Daniels had played a grand total of 51 seconds in the first half after not seeing the floor at all in Game 1 of Boston's playoff series against the Hawks. His last meaningful postseason action came six years ago, and not since 2004 had he been more than the third option on a playoff team. What's more, fellow wing reserve Sasha Pavlovic was fresh, having contributed 13 effective minutes in the first half.
Celtics coach Doc Rivers did not react as though it were a mistake, though. Rivers not only left Daniels in, but he even assigned him to cover Joe Johnson, the Hawks' most dangerous scorer. The move was not without risk, to say the least.
"Sometimes, you get lucky or you just have a gut [feeling]," Rivers admitted. "There was no reason to put Marquis in. I mean, Sasha played well. Honestly, I just went with Marquis because I thought, defensively, he may make a difference. It was just a gut call, and he was terrific."
With Daniels out front and Kevin Garnett as the anchor, the Celtics owned the fourth quarter defensively, spearheading Boston's 87-80 victory. The Celtics held the Hawks to 14 points on 4-for-19 shooting in the final quarter while forcing ball-stingy Atlanta to commit five turnovers. Johnson, who scored 17 points in the first three quarters, mustered only five points the rest of the way.
Josh Smith left the game with more than four minutes left with what was initially diagnosed as a sprained left knee, but even before the injury, Garnett had abruptly rendered Smith ineffective. Smith missed all three shots he took and did not get a single rebound in six minutes on the court in the fourth quarter. This came after Smith put together a solid line of 16 points and 12 rebounds to follow up on his 22 points and 18 rebounds from Game 1.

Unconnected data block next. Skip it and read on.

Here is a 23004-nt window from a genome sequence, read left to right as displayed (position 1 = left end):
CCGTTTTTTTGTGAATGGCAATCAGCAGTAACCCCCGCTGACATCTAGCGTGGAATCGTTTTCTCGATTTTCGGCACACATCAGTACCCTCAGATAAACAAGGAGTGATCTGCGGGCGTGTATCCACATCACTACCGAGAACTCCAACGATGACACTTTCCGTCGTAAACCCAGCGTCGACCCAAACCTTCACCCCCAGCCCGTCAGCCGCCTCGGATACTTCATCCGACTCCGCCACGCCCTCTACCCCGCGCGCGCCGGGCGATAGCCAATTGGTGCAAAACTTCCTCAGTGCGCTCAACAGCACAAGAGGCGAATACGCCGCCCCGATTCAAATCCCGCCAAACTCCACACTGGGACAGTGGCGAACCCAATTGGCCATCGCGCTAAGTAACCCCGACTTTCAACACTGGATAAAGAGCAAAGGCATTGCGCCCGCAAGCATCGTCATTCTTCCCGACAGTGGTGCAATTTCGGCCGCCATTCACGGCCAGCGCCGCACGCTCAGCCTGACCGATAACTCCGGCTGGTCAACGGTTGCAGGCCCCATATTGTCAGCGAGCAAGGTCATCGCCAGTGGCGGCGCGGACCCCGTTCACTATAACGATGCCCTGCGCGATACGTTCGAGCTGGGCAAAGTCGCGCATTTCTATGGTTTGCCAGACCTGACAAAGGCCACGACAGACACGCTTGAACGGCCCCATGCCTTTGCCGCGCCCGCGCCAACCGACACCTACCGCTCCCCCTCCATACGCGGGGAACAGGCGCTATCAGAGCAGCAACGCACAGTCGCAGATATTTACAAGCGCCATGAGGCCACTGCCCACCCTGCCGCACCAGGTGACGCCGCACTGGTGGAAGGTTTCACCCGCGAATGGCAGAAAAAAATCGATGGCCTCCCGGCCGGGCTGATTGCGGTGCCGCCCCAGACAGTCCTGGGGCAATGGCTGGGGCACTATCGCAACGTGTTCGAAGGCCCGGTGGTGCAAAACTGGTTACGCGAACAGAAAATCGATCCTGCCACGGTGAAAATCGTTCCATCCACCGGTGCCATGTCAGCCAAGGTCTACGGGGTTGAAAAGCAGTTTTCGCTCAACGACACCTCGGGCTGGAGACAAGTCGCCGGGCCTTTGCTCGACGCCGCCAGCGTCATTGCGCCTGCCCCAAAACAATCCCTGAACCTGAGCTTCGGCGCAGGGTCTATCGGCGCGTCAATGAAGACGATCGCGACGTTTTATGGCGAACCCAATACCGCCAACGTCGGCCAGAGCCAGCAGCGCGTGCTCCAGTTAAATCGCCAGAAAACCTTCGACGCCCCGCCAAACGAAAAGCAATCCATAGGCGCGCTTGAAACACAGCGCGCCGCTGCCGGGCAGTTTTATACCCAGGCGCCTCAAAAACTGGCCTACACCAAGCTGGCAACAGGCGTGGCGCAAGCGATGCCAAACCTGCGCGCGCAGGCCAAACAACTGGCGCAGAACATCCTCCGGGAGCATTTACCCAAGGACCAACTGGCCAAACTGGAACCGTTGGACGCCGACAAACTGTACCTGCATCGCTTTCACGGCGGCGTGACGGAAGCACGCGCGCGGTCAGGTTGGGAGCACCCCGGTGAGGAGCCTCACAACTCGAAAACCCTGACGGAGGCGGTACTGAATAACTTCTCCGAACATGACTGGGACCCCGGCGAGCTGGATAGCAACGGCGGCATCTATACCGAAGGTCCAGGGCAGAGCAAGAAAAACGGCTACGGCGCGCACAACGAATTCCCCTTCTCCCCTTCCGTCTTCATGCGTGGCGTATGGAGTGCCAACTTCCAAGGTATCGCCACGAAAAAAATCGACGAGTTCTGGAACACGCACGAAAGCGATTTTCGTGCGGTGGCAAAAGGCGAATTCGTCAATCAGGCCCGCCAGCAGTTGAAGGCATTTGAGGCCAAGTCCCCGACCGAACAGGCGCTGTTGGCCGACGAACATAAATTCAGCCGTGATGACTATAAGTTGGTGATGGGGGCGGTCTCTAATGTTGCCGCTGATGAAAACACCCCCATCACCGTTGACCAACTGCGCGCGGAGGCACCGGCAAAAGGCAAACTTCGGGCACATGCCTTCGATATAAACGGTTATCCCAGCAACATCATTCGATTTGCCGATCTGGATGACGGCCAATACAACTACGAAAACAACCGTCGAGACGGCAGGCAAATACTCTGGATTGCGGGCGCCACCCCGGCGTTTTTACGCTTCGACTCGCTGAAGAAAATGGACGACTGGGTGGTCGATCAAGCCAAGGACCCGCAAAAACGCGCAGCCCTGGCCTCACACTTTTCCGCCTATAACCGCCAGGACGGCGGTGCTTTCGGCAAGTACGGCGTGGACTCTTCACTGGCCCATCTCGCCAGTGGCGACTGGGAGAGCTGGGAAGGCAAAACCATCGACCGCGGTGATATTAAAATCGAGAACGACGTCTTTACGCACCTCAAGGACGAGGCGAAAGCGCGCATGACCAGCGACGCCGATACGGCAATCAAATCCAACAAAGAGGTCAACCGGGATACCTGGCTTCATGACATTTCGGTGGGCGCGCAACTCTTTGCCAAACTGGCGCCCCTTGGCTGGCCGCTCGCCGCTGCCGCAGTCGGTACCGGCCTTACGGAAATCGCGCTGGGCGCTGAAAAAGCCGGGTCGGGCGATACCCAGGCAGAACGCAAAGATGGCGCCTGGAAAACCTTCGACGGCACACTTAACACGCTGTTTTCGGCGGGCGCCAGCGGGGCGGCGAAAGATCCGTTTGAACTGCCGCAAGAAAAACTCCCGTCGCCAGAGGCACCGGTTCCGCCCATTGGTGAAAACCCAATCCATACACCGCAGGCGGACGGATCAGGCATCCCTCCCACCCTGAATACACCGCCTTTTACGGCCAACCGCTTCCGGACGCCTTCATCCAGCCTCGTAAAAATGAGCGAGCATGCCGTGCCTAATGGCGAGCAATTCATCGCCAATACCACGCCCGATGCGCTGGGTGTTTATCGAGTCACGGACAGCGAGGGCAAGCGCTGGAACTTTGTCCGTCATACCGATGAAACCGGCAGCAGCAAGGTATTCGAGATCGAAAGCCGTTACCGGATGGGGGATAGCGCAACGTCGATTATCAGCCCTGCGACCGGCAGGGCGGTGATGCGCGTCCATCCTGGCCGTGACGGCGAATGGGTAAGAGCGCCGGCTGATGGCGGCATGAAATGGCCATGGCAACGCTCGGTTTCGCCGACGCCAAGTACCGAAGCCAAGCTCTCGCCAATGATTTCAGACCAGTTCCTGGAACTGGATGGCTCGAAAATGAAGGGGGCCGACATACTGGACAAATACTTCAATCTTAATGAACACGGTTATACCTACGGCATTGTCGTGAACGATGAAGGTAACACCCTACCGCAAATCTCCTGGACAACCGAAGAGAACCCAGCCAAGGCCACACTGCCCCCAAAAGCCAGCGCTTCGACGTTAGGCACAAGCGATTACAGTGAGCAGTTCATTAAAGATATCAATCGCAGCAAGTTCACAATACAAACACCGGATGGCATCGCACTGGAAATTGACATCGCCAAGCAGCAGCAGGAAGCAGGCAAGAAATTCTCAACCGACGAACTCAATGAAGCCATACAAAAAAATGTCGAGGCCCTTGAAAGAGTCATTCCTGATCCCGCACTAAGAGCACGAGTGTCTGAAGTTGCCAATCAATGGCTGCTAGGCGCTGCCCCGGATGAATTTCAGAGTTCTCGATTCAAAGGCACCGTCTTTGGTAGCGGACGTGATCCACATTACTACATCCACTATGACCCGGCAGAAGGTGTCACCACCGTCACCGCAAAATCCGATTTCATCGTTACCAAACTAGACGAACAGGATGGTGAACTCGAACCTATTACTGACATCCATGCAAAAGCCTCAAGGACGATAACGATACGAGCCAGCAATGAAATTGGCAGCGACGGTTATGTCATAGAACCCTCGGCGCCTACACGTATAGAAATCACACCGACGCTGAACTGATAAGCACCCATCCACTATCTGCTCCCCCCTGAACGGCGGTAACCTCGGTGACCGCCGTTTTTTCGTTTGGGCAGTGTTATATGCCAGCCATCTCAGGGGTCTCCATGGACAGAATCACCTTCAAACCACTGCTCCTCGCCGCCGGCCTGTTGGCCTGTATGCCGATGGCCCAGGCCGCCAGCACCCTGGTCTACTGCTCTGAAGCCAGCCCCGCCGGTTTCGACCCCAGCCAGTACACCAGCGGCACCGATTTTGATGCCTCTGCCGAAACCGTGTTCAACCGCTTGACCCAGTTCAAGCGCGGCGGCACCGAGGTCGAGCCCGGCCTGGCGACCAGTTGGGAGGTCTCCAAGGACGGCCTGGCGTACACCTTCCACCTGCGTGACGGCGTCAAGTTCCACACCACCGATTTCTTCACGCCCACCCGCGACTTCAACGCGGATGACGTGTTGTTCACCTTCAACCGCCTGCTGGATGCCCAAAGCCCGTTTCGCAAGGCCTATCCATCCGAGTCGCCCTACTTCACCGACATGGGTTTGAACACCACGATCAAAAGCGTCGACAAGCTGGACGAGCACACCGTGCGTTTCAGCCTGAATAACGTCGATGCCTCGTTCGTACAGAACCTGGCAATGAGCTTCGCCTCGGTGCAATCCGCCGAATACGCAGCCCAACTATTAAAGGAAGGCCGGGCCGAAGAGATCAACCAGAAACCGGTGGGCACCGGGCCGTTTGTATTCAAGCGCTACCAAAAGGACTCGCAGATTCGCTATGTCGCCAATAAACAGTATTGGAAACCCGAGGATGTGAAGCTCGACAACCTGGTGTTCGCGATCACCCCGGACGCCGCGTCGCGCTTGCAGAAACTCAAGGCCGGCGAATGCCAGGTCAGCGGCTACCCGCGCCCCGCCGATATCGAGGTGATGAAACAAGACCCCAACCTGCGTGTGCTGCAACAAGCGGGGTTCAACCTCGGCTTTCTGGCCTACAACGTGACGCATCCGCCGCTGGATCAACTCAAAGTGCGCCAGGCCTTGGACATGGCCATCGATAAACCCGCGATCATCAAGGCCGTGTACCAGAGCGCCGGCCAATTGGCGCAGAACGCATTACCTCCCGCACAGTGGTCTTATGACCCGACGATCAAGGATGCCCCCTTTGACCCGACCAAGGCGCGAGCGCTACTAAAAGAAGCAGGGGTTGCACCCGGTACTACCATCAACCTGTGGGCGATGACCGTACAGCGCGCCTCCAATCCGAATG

Paul Pierce guarded Johnson for much of the first game, but he was freed of that responsibility by Daniels and Pavlovic on Tuesday. Pierce scored 13 of his 36 points in the final 12 minutes, coming within a point of matching Atlanta's entire scoring output as a team in the quarter. But Pierce was also bailed out by a defensive effort that masked his eight turnovers and 2-for-10 shooting in the second and third quarters. In his mind, the Celtics' defensive stand and his own offensive outburst were related.
"We're a defensive, grind-it-out team," Pierce said. "That's what we've been all year. When the game gets like that, we feel we give ourselves a chance with our defense. We were able to run in the fourth quarter, got out on the break to get us a couple easy ones, and I thought that was huge for us. We played our best defensive quarter there in the fourth, and it ended up being our best offensively, as well."
The last meaningful shot of the game came with 1:16 left. Johnson probed the defense — although probably not as much as he could have — and fired up a shot from about three feet behind the 3-point line. Maybe Johnson could have found a better shot, but based on how the Celtics had defended up to that point, it was understandable that he might have been unsure of his ability to get a better look.
If Rivers had any doubt when he subbed in Daniels early in the fourth quarter, by the end of the quarter he had transferred that doubt to the minds of the Hawks. What began as a gut feeling for the Celtics resulted in a punch to the gut for the Hawks.